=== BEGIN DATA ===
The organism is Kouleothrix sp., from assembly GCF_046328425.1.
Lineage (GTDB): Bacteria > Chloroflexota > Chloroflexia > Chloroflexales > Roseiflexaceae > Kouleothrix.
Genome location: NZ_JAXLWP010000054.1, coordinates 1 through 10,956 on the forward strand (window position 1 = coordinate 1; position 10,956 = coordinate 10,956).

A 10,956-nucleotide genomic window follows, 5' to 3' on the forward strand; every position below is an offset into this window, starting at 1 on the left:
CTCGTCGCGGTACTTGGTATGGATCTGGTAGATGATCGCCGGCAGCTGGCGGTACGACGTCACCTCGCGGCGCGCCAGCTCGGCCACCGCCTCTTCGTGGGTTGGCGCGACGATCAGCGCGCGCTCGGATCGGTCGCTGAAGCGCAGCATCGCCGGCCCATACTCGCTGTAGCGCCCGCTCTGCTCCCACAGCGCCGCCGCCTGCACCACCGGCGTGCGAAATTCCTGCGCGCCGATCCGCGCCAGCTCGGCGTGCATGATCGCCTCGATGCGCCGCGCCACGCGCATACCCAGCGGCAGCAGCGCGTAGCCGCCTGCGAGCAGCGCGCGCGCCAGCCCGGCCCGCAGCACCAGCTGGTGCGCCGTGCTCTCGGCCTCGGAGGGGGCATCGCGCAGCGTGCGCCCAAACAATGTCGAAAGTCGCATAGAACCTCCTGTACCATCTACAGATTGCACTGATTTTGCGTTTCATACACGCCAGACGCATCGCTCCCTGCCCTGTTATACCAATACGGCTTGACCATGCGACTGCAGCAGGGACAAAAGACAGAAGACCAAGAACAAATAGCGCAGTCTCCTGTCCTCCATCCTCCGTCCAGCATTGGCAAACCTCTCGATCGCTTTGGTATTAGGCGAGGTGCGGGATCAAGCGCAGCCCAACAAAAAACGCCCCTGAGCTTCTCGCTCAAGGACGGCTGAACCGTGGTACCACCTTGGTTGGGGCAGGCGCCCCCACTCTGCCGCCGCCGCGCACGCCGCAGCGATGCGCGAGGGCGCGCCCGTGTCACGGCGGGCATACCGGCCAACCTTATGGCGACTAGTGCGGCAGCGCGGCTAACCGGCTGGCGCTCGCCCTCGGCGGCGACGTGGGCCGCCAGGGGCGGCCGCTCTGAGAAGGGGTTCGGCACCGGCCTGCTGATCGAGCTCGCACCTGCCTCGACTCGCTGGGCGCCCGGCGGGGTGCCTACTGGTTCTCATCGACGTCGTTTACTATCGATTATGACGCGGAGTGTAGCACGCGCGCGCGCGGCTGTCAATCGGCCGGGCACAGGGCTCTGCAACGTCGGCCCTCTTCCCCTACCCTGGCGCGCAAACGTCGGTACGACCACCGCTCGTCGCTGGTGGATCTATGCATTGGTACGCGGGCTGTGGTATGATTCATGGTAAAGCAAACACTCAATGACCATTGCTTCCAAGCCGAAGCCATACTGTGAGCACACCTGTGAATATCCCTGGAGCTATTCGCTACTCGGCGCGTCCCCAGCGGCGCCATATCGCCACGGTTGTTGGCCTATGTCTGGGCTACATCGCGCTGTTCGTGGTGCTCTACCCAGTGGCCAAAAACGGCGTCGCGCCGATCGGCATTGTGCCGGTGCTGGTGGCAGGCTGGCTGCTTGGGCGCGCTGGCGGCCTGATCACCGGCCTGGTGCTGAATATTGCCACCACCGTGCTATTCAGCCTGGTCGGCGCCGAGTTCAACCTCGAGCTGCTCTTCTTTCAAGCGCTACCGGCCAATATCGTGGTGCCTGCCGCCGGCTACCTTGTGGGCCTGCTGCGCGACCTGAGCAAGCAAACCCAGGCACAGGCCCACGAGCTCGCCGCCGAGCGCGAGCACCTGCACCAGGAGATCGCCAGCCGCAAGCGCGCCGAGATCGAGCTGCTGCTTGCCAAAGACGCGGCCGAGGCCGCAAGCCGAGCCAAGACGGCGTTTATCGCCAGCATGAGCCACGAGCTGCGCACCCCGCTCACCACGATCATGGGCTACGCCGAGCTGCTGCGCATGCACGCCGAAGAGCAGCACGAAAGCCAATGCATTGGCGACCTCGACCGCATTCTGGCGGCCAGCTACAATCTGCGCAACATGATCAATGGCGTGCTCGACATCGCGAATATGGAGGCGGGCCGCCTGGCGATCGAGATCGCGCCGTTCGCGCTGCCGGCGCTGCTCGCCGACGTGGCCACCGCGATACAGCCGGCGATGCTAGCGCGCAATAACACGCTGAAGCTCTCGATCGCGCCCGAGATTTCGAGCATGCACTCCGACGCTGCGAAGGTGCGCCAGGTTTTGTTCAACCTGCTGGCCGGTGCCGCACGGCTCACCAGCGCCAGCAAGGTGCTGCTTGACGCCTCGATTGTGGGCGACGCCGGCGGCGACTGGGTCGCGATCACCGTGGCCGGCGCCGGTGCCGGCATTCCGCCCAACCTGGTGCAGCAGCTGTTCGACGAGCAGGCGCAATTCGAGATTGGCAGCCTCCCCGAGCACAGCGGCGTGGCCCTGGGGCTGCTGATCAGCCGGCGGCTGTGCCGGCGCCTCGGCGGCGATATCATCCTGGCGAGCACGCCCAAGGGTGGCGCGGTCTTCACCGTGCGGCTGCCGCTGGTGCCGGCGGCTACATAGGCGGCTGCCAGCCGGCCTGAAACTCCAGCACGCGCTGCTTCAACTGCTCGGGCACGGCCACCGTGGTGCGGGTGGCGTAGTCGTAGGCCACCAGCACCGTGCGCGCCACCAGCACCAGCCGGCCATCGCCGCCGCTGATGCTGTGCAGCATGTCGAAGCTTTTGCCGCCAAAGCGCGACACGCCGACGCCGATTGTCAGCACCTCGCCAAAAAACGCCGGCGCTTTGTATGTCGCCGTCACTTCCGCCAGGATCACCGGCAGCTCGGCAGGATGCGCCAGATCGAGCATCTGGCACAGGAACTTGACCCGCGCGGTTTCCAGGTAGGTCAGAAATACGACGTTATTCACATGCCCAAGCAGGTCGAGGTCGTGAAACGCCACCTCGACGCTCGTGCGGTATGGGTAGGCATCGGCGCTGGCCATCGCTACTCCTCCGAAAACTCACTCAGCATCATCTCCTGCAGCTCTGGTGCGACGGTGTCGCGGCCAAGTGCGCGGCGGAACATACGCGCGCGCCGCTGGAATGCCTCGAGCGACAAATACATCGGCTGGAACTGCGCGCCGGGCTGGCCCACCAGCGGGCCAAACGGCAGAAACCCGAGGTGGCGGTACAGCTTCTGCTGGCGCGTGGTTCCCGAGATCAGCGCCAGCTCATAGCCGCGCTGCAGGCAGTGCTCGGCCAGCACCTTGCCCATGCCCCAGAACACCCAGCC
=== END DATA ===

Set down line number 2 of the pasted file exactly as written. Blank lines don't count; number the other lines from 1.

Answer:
Lineage (GTDB): Bacteria > Chloroflexota > Chloroflexia > Chloroflexales > Roseiflexaceae > Kouleothrix.